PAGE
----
In the past month, shares of online shopping platform ContextLogic (WISH -0.37%), operating as Wish, are up over 40% on strong volume. The buying frenzy mostly comes from traders in the r/WallStreetBets community, who have identified the company as a "meme stock" due to its eccentric business model and high short-selling interest. Over 7% of the company's shares outstanding are sold short.  

Sometimes, undervalued companies could really use a catalyst to kick-start their share price -- and that time has finally come for Wish after the stock lost nearly 50% of its value since its IPO last December. Should investors bet on the consumer goods company in hopes of doubling up?

Person unpacking delivered goods.

Image source: Getty Images.

What does Wish do?

Wish is essentially a discount digital marketplace featuring merchants selling their (unbranded) goods directly from warehouses in China. The platform is known for long shipping times, items with questionable quality, knock-off brands, and a near-complete lack of customer support. However, it obviously has got quite the charm as the company's monthly active users have held steady at a staggering 100 million since the fourth quarter of 2019.

The secret sauce behind Wish's success is its focus on one thing and one thing only -- offering goods at the lowest possible prices. So, for example, one could purchase a 5'' Android smartphone on Wish for the unbelievable price of $46 ($30 when on sale). Items on sale could receive a discount of nearly 98% of their original value.

There's no catch to it in the form of high shipping fees or upselling features, either. An agreement exists between China Post and the U.S. Postal Service, allowing a special low rate for shipping parcels under 4.4 pounds between the two countries. This means customers can buy products on Wish and have them shipped overseas for less than the cost to ship the same products across state lines.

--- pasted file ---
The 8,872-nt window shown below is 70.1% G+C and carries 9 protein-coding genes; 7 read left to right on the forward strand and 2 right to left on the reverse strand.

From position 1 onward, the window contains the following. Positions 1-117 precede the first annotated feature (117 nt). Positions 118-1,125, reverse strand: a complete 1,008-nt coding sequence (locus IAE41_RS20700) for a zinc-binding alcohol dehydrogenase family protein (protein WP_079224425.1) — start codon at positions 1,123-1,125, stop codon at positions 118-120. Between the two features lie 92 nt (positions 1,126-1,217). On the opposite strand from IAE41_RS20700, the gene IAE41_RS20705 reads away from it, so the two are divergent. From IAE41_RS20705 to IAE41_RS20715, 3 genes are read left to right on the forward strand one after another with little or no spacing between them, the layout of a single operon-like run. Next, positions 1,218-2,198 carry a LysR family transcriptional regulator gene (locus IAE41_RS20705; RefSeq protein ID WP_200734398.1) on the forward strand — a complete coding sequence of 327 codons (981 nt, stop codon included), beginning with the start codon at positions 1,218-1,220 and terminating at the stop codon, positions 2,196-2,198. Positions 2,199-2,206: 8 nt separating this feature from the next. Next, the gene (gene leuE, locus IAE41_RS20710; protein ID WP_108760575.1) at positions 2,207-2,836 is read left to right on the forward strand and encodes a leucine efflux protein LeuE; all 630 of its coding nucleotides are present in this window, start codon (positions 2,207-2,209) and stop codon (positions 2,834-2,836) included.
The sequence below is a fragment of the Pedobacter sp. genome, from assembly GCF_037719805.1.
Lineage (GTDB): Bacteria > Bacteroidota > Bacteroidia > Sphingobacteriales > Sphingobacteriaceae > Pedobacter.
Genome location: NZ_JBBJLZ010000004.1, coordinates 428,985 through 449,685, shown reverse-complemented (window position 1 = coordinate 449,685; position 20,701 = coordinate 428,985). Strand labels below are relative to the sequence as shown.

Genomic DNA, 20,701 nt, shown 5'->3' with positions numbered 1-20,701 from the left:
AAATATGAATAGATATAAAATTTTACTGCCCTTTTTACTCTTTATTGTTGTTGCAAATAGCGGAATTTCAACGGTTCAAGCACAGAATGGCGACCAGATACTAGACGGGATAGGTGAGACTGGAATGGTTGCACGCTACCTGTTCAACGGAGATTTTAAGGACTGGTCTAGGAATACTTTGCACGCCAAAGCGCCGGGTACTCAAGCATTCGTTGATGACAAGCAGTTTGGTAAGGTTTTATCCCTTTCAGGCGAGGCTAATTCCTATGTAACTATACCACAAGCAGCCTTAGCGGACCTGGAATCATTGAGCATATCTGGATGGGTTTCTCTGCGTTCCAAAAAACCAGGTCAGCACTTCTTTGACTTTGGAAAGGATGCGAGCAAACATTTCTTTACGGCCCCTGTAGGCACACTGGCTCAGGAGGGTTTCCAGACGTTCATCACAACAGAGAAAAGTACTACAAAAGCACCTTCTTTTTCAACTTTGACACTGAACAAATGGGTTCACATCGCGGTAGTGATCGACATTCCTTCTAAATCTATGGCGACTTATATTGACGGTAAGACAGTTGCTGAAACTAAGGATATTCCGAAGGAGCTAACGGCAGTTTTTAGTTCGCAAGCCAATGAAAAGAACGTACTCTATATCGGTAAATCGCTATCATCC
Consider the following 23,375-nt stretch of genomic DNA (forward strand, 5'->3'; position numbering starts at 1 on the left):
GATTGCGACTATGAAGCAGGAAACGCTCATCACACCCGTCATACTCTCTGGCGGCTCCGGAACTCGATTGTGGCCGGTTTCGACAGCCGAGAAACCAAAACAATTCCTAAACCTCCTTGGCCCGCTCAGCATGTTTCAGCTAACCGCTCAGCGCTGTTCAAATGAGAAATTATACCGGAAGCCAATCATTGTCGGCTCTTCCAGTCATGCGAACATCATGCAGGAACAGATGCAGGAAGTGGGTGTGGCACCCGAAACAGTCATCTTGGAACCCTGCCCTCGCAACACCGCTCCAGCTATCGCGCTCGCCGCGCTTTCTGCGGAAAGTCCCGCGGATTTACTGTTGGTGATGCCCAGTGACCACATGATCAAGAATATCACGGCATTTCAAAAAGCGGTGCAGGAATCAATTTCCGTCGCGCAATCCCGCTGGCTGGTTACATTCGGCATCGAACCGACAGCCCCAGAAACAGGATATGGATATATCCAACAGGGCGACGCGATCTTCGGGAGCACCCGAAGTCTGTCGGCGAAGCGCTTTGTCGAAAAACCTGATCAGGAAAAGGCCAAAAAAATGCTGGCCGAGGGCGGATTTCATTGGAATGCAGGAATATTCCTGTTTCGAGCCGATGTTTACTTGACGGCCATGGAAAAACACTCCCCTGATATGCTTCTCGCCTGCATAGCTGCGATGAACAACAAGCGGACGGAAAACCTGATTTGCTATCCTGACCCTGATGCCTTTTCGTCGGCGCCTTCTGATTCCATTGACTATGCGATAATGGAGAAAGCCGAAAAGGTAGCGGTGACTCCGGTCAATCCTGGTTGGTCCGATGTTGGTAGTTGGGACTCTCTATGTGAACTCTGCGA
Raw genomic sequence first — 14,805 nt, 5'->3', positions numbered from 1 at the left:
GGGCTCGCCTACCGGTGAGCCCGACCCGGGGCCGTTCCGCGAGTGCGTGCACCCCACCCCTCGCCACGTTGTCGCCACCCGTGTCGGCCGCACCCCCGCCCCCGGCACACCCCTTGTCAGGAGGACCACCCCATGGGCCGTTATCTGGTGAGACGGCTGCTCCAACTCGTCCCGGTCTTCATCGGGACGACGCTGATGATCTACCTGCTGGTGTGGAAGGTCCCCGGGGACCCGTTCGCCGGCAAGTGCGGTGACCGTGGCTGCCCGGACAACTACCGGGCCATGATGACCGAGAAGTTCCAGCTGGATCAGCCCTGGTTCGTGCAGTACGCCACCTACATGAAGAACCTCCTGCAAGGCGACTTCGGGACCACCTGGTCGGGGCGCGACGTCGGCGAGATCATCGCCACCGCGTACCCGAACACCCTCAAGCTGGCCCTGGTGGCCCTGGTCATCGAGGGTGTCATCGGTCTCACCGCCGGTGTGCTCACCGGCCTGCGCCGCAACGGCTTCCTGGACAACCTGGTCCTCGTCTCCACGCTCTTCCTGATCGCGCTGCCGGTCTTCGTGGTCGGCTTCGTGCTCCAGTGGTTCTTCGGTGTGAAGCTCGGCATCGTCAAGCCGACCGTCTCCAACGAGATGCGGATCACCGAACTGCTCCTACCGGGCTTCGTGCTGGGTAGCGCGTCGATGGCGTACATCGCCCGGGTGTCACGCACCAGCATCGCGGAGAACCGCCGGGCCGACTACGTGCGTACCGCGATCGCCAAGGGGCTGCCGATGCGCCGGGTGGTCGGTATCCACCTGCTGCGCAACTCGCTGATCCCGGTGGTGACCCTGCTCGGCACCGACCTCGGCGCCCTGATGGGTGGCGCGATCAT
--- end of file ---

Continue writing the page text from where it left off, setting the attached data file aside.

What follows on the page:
How do the fundamentals look? 

The pandemic-related spike in e-commerce activities is subsiding as things go back to normal, which is an issue Wish cannot really avoid. As a result, the company anticipates it will grow its sales by just 3% year over year in Q2 to $722.5 million. Moreover, it expects its operating income less non-cash expenses (EBITDA) margin will fall to negative 7.5% from positive 2% in Q2 2020. 

The company is, however, taking steps to address the decline in site traffic. On June 14, it announced a two-year partnership with French open-source e-commerce platform PrestaShop. The deal will allow more than 300,000 PrestaShop merchants to cross-sell their goods to Wish customers. Integration with other e-commerce giants is a potential catalyst for the company's return to growth. 

The verdict

But the greatest problem Wish faces is a clear path to profitability. It spent $470 million in sales and marketing expenses in the first quarter, which is more than its entire gross profit and accounted for 61% of revenue. The company has run into a catch-22 at this point as it needs to attract new buyers for its growth, but those who buy a product based only on low prices will typically only spend very little on the platform anyway.

Breaking even in terms of EBITDA will be pretty tough going forward. Meanwhile, Wish is eroding its $1.6 billion cash balance with a loss of over $300 million per quarter in terms of free cash flow. The stock does seem pretty cheap for what it has to offer at a meager three times price-to-sales (P/S). Unfortunately, it's just not a safe stock to count on over the long term due to a lack of a sustainable business model. It definitely does not look like a stock that will make your financial dreams come true